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Welcome to the SPCNI

We are pleased to welcome you as a member of the Society for Pacific Coast Native Iris (SPCNI), which is a Section of the American Iris Society (AIS), and as a subscriber to our publication, the Almanac. Our newsletter was named the Almanac by its first Editor in 1973. He hoped the definition of an almanac, which was "a miscellany of useful information, including entertaining remarks, pithy and scientific observations, together with remedies for sundry ailments, both grave and trivia" to be a good description of what he hoped the publication would achieve. We fulfill this in two issues per year, spring and the fall, dispensing information on species and hybrids derived from the Californicae, or "Pacificas", as they are commonly called: how to grow them, where to see them in the wild, and other pertinent subject matter. In the fall issue we offer a seed exchange, of species and garden varieties.  Publications and CDs are offered for sale year round.

Another Society feature is a field trip every other year, which we call a "Trek," to see the species in their native habitats, in California, Oregon, or Washington. We are working on a southern Oregon Trek for the Spring of '10.

Happy gardening,
Kathleen Sayce
Society for Pacific Coast Native Iris
Secretary/Treasurer
ksayce@willapabay.org
360-665-5292

Cultural Information

The Pacific Coast Native Iris are members of the Series Californicae, and are  commonly known as the Pacific Coast Natives (PCN's), Pacific Coast Iris (PCI's), or Pacificas. They are native to the western coast of North America, ranging north from the San Bernardino Mountains near Los Angeles to the central coast of Washington, and from the shores of the Pacific Ocean to the western slopes of the Sierra Nevada in California and the Cascades in Oregon and Washington. Pacificas are generally small and compact plants with slender, wiry rhizomes, and narrow grass-like leaves. Heights range mostly from 6 to 24 inches with some I. munzii-derived plants reaching to 36 inches.  Most are evergreen. Some grow in full sun along the coast, but most grow naturally in lightly wooded areas and on sloping ground that is gritty, well-drained, neutral to slightly acidic, and with considerable humus. Most of the moisture these irises receive comes during the winter months either as rain or as snow, depending on the elevation. They thrive where summers are normally long and dry, but may receive significant amounts of moisture during this period in the form of drip from dew.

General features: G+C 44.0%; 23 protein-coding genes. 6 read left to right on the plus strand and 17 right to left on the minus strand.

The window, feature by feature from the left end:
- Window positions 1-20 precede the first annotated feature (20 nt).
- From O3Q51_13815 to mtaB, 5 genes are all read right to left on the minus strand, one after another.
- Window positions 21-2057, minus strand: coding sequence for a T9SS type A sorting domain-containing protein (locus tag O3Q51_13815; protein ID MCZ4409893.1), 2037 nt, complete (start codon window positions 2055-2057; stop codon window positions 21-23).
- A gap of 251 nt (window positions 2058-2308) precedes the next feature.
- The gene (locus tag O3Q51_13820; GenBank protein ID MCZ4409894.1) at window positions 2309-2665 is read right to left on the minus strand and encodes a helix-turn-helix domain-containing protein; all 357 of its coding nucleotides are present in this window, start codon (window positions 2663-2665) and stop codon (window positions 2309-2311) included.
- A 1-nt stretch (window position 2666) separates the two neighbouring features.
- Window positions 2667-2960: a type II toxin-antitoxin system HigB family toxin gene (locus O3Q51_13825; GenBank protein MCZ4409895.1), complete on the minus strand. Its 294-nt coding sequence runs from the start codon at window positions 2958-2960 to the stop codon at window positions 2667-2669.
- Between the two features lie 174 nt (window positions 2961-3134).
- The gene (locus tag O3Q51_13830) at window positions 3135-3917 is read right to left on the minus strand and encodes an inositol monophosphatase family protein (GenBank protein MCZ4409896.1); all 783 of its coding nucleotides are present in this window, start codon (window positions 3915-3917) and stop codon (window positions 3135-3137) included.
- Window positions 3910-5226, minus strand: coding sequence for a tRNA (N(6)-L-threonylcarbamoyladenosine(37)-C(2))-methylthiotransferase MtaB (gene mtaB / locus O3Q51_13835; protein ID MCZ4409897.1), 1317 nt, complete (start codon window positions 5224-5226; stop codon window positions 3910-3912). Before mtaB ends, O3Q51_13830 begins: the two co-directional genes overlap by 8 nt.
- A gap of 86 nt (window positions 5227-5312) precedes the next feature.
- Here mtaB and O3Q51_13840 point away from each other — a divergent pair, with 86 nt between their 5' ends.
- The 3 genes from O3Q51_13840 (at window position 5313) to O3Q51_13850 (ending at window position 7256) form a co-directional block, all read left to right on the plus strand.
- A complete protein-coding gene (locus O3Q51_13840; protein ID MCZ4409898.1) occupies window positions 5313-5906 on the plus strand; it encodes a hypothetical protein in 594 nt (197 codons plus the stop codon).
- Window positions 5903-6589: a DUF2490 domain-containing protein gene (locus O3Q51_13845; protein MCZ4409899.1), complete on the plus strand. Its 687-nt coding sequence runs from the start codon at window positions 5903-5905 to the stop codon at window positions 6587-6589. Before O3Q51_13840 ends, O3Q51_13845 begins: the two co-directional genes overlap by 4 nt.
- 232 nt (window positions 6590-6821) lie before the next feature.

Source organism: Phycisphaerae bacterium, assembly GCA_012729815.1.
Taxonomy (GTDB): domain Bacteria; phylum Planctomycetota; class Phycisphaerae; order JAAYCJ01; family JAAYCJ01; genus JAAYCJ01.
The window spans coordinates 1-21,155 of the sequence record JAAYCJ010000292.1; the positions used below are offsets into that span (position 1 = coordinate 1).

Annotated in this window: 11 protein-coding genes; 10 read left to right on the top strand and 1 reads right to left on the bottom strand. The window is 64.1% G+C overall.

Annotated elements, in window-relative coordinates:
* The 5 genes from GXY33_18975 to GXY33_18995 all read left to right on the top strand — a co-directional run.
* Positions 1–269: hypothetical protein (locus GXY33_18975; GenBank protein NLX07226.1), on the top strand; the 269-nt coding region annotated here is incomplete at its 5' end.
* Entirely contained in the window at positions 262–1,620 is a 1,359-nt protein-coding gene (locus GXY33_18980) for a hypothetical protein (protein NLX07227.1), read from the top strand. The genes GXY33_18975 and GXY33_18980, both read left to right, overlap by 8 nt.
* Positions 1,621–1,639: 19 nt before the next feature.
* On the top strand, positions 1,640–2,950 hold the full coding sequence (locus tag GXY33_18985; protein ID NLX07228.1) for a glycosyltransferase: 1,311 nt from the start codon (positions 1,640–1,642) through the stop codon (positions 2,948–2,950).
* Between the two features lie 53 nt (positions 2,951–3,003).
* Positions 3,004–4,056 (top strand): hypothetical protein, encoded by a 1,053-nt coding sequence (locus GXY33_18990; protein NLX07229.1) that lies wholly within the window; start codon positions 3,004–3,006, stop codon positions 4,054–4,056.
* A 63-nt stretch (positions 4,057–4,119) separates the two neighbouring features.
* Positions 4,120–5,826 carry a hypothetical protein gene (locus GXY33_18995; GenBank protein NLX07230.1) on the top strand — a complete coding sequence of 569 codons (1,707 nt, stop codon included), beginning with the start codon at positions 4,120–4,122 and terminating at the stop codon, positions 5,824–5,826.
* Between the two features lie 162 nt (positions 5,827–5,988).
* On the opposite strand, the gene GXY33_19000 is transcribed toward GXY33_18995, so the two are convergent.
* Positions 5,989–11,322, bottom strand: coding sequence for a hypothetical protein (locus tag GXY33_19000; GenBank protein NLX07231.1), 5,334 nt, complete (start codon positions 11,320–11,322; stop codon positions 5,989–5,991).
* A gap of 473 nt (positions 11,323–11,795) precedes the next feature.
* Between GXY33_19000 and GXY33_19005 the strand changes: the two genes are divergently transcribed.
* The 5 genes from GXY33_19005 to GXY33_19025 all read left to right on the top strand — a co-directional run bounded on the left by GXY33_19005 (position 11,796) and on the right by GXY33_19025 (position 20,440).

The most important factor in their cultivation is drainage. They do not tolerate soils in which water stagnates. Stagnation leads to root damage and various diseases from which the plants cannot recover. Even though the species grow in a wide range of soils, the garden hybrids which we grow tend to do best in soil to which considerable peat or humus has been added and which is slightly to moderately acid (pH 5.5 to 6.5). Along the coast, PCI's tolerate full sun, but inland it is best to plant them in a part of the garden where they receive moderate shade during the hottest part of the day.  In most areas, some summer watering is required to keep the plant alive. DO NOT WATER IN THE HEAT OF THE DAY!

Transplanting is most successful when the roots are plump, white, and actively growing. This is best done in the late fall. To tell if your plants are ready for lifting, scratch away some soil from around the base of the plants and search for new white roots.  After lifting and dividing, it is vital to keep the roots moist at all times until they are put back into the ground. Once in the ground they should be watered immediately and kept moist until they are well established. In colder climates it is best to keep fall transplants in pots over winter, moving them into your garden only after all danger of frozen soil is over. Once established in your garden, they can withstand considerable freezing, but mulching is desirable under severe conditions. Unlike bearded irises, the Pacificas resent being divided yearly and it is best to let them grow undisturbed for a few years. Feeding may be done in the spring with a camellia/azalea food, balanced slow release pellets, or a sprayed liquid.

Bloom season varies according to locality. In the coastal regions of California, it extends from January to mid-May, with maximum garden impact through March and April, with peak bloom in April. In Oregon, peak bloom is about a month later. In most areas peak bloom is about 20 days ahead of the tall bearded types.

 


   
 
 
 
 
 
 
 
 
 
 
 
 
 
 
 
 
 
 
 
 
 
 
   
   
   
   
                 
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